Guest Posts Tips and Tricks

Is the 100mm Macro a specialised lens?

Have you ever wanted to experiment with macro photography, but didn’t want to spend all that money on a specialized lens? Instead you peek into the macro world by using extension tubes, reverse rings and what not? I have. And once I found out how captivating macro is, I no longer wanted to cope with the shortcomings of some cumbersome workarounds to achieve a true 1:1 reproduction ratio.

So… I bought myself a 100mm macro lens. I chose this focal length because it provides a good enough working distance, compared to shorter lenses, yet it is much less expensive that the longer ones. I bought the Tokina AF 100mm F/2.8 Macro AT-X 100AF PRO D – Nikon for £330. Amazing! This is one sharp and contrasty lens with great color rendition which gives so much depth and dimension to your subjects.

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You can check out some reviews here:

Ken Rockwell

YouTube Review

So far, so good… but let’s look at what you now have – a telephoto lens with a wide aperture of 2.8, depth, color, contrast… so it begs you to try it out as a portrait lens! And as such, it does deliver! Sharpness, skin tones, bokeh, you name it – it’s there.

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The good news doesn’t stop here, though. One of the good things when shooting with prime lenses is that you do not have the option to zoom (thanks Mike Browne!). This sometimes forces you to be more creative with your composition. So, what do you do when you only have a 100mm lens with you and a beautiful sunrise or sunset presents itself (whether you deliberately searched for it or not)? Well – you take the shot! It turns out that 100mm is not that constraining a focal length. In fact I find it perfectly suitable for taking these accents, details in a landscape that would otherwise get lost or diminish in a wider composition.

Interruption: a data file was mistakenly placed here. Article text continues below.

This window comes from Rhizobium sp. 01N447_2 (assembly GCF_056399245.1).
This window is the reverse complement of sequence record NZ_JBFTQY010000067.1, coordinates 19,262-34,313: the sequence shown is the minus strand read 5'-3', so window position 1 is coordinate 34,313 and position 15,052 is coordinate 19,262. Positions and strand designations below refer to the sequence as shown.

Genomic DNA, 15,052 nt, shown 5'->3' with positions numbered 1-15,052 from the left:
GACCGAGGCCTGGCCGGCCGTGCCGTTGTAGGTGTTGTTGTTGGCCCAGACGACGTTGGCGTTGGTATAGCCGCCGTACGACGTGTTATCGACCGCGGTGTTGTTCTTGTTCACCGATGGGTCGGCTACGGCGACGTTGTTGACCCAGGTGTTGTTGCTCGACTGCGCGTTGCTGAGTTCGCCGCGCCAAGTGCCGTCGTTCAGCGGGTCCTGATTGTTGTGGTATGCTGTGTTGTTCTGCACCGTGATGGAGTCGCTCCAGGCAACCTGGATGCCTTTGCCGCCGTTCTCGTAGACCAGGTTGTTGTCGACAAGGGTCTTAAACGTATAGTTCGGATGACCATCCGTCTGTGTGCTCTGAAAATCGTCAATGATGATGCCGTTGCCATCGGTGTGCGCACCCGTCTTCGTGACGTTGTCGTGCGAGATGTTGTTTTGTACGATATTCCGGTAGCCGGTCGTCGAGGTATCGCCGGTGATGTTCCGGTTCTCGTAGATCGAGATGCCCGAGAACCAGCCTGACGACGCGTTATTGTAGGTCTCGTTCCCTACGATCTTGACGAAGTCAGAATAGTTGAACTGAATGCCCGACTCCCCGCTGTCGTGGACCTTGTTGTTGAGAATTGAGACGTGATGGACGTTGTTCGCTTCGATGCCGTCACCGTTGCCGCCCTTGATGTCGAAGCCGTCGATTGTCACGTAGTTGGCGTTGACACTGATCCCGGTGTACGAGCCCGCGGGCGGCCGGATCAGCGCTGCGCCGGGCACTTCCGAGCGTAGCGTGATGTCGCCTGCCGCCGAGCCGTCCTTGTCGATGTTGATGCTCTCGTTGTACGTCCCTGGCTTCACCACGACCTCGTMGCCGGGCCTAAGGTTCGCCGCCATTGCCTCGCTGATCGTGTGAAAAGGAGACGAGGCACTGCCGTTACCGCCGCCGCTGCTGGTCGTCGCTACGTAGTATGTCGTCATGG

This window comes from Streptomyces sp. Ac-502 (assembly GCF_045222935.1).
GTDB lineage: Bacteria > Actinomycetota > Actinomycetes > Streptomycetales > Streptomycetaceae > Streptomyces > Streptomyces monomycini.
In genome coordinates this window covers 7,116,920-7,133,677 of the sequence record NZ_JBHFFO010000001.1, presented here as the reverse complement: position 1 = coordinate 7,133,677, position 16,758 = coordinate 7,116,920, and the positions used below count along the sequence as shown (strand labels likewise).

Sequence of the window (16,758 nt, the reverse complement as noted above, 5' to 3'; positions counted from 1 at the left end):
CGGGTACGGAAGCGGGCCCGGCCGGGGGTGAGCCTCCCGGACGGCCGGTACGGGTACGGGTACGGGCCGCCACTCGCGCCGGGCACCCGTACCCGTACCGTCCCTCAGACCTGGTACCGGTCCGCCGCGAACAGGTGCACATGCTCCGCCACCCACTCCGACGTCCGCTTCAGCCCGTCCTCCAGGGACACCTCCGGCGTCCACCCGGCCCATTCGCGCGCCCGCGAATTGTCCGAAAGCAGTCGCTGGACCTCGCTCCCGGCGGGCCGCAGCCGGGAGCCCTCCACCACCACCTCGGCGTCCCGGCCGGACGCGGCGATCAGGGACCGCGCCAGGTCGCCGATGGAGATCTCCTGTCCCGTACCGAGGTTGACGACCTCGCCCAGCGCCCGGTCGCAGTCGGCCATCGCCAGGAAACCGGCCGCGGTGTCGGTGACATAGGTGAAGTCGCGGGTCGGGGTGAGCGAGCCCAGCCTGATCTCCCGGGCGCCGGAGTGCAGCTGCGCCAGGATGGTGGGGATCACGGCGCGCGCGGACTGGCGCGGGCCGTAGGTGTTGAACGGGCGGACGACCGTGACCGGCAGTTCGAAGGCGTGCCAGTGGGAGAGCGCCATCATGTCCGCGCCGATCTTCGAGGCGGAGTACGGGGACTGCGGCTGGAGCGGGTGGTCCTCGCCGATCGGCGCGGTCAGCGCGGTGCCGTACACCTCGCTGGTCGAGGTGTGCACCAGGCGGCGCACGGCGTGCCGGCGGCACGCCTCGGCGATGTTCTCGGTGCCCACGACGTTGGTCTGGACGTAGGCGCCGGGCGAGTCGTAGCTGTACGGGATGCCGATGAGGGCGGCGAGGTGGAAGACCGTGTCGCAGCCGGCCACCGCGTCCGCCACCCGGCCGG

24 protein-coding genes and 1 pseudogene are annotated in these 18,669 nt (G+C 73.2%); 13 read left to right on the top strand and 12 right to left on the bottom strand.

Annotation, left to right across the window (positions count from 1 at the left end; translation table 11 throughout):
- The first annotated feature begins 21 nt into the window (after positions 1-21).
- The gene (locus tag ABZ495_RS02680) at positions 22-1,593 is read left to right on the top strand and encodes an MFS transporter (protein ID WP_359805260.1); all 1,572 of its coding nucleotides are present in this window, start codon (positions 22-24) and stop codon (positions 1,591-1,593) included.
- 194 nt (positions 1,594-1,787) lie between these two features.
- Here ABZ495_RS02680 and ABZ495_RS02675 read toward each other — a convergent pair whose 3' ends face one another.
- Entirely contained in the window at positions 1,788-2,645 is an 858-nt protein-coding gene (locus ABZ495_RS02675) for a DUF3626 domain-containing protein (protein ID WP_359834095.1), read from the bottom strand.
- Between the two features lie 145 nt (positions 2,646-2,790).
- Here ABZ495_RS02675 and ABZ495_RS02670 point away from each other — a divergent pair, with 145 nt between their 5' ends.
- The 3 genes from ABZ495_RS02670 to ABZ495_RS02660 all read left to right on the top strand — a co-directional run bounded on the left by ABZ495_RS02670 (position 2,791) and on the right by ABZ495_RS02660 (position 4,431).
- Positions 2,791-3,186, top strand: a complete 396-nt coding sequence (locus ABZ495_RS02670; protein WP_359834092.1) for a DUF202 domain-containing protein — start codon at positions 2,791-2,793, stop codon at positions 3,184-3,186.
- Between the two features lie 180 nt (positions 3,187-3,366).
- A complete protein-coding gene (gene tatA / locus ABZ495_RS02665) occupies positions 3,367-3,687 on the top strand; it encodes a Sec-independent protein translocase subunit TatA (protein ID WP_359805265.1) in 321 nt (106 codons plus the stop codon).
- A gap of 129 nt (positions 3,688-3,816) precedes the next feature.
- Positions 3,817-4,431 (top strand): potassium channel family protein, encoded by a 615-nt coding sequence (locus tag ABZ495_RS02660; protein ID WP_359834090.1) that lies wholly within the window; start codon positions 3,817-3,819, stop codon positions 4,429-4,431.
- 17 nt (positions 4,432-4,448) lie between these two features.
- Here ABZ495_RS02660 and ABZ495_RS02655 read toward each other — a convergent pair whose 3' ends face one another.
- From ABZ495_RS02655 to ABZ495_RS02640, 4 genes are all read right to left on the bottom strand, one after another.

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Although my choice was the Tokina, the Nikon, Canon, Sony etc. offerings are all suitable, should this be your choice. A 100mm macro lens is just about perfect in a variety of situations. To me, it is probably the most versatile prime lens you could get.

Please, check out by Clickasnap  and my Flickr page

 


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5 Comments

  • Reply
    Patricia
    September 20, 2016 at 11:31 am

    Interesting! I remember years ago being told a 105mm was great for people (facial) photos but never thought about this option. Thanks for taking the time to share it here with us.

    • Reply
      Clickasnap
      September 20, 2016 at 12:31 pm

      I actually bought a 100mm macro lens recently, i did have a choice of the 105mm macro but didn’t think the 5mm would make that much difference. I do wonder if it actually would have or not

  • Reply
    Ben
    September 21, 2016 at 3:48 pm

    I bought a sigma 105mm macro a while ago now and must say it’s one of my most used lenses. Not just for macro as the article shows. It’s a great prime and comes with image stabilisation too so great for taking all kinds of photos. The 105mm on my canon 70d comes out at 168mm so a great length for outdoors but is restricted for indoor use. I love it though. Great article by the way!

  • Reply
    Dobromir Dimitrov
    October 6, 2016 at 2:13 pm

    Image stabilization is a welcome addition to any telephoto lens, especially when shooting macro at small apertures.
    Thanks for reading!

  • Reply
    Macro Photography, The Best | Clicksnap
    November 24, 2016 at 3:22 pm

    […] have been a few posts on our blog about macro photography so we thought we should compile some of Clickasnap’s best macro photographs. Be sure to […]

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